A factory hand. Gurgaon, Haryana. The finger-print reader drew blank. Then the officer had him rub at the violet stamp pad and press his thumb in the thumb impression area in the document. It was a blot of ink with no texture.
“You have no fingerprint.” The officer said. “We can’t go on.”
The man had lost his aadhaar card and he was required to give his thumb impression to get his card reissued.
A factory hand. Hard work had rubbed fingerprints off this man’s fingers. Metal and acid.
“Can you see to figure out what can be done about it? Maybe through social media.” S. Kocha, the kind proprietor of the factory asked tamo Thingbaijam Singh. “He needs his card.”
Last Saturday night, or a bit before Sunday dawn. I had worked the whole day and the whole night on a Kakching District book to be launched soon by Kakching History Society. Finally I felt sleepy. But I somehow wanted to celebrate the hard work by taking a photograph of myself in how I spent the whole day and night–summer sweat, tousled hair, unwashed face, and so on. That was fun.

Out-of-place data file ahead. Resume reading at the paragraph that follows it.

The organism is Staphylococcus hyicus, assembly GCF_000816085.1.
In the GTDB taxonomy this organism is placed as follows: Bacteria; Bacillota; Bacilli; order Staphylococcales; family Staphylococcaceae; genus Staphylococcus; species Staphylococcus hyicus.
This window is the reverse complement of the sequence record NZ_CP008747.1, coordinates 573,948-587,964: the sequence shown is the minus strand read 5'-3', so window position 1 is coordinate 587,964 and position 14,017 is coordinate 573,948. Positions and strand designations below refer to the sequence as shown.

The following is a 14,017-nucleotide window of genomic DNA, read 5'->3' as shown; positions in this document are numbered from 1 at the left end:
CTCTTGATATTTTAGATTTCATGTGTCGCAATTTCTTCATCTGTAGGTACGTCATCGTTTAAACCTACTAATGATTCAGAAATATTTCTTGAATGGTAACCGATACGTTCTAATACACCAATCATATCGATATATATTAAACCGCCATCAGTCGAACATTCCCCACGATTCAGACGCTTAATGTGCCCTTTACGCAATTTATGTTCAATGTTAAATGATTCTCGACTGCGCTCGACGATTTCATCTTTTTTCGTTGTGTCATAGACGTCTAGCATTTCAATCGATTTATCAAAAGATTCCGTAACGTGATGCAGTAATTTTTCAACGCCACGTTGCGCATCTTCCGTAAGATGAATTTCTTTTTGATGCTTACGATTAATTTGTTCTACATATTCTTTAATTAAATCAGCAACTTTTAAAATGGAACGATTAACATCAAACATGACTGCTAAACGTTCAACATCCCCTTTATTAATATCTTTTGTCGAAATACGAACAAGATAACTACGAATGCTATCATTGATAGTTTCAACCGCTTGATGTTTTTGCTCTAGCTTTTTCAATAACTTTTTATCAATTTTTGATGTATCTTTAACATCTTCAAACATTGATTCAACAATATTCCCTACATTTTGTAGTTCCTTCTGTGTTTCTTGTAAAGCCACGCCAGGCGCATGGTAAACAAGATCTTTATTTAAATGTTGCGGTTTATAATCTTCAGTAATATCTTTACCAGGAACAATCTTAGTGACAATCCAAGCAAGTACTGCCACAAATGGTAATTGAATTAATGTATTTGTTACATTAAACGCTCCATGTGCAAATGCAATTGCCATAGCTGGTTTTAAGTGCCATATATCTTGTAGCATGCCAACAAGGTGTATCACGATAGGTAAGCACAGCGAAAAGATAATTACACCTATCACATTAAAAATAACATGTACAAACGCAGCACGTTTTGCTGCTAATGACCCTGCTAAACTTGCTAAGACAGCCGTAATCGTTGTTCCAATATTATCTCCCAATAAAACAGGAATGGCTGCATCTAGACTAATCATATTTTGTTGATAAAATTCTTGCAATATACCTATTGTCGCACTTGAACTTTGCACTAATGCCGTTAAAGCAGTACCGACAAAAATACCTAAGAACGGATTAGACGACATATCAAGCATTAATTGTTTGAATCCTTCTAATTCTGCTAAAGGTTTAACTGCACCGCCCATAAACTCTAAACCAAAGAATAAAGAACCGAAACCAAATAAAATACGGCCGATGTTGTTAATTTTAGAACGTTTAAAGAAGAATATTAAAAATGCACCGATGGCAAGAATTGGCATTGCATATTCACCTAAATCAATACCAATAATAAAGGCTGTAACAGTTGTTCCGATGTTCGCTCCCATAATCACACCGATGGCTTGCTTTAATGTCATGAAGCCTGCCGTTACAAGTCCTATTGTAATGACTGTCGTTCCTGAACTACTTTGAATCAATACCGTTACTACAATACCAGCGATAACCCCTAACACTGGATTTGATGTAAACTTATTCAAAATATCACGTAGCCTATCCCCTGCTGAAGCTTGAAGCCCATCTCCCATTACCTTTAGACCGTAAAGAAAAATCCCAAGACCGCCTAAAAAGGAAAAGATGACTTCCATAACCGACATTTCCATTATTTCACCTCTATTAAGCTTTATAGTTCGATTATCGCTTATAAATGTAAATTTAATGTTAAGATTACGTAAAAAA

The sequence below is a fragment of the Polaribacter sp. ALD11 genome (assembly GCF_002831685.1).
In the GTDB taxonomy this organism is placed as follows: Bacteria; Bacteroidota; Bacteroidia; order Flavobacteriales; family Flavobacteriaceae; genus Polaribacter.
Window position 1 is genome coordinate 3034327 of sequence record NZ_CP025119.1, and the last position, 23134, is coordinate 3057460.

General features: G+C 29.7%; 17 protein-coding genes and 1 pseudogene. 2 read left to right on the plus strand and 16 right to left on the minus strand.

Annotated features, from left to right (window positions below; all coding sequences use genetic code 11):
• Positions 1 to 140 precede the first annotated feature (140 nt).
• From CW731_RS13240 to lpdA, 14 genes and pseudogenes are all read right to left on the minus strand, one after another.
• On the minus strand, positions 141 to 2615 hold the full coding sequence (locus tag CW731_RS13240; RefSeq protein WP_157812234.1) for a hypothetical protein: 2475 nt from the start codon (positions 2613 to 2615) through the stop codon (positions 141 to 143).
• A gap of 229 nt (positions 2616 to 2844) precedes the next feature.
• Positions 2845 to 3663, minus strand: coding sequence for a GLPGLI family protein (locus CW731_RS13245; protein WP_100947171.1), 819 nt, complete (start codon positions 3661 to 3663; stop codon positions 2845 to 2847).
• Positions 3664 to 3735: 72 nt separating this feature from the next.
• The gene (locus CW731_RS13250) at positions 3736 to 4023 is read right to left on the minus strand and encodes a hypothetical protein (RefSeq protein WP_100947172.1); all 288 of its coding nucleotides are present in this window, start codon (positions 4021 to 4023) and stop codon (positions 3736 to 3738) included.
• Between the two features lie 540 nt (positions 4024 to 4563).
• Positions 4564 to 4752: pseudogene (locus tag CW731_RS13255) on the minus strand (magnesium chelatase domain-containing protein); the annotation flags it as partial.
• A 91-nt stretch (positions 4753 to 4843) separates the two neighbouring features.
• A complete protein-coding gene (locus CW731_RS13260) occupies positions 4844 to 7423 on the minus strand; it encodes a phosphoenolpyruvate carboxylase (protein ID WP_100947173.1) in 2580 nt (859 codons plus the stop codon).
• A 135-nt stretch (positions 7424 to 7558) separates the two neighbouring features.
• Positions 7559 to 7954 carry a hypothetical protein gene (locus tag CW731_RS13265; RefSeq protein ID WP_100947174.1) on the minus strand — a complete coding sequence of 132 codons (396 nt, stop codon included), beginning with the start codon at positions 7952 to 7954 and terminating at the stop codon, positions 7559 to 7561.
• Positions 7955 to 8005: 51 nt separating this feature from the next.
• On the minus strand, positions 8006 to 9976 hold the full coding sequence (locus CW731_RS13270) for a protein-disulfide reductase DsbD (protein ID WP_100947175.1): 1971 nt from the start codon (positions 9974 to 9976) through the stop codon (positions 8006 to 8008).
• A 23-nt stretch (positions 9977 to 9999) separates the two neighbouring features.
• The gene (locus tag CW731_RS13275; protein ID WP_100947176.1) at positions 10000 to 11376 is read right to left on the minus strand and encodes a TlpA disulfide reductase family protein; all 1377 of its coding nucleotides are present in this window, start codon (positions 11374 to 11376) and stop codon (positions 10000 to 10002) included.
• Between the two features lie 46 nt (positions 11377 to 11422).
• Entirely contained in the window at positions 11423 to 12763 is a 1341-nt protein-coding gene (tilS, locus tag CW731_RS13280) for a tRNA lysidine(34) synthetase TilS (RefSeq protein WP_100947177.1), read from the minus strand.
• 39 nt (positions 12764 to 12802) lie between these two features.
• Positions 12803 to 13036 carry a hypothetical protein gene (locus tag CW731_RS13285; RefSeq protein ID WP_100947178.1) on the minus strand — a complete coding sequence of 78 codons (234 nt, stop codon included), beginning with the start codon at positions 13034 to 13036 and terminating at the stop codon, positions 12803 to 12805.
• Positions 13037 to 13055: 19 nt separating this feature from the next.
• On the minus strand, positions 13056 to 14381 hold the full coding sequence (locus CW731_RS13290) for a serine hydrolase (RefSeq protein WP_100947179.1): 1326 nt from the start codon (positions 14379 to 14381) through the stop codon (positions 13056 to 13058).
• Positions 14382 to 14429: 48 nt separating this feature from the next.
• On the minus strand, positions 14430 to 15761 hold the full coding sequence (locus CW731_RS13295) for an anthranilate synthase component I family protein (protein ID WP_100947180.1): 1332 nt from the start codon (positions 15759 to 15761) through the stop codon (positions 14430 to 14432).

A worker welding small machine parts together at a factory in Gurgaon, Haryana, India (3 March 2018)
The new slum settlement with its houses that look like mounds that have grown out of the parched earth and the tall buildings jutting into and scratching the sky out of nowhere in the background somewhere in Gurgaon, Haryana, India. Both were surprising in their own right and their contrast was striking.
It is rumored in the neighborhood that the slum has got Rohingya refugees that entered India from Bangladesh, which has no reports of official confirmation.
Slums dwellers are an unofficial, unrecognized, and unacknowledged economic class in the country. For one, they form great part of the country’s renewable resources recycling industry. The dwellers of this slum are actively engaged in one of the early phases of recycling resources recovered by the municipal council majorly from household wastes.
In a slum by the site of an industrial area somewhere in Haryana (3 March 2018)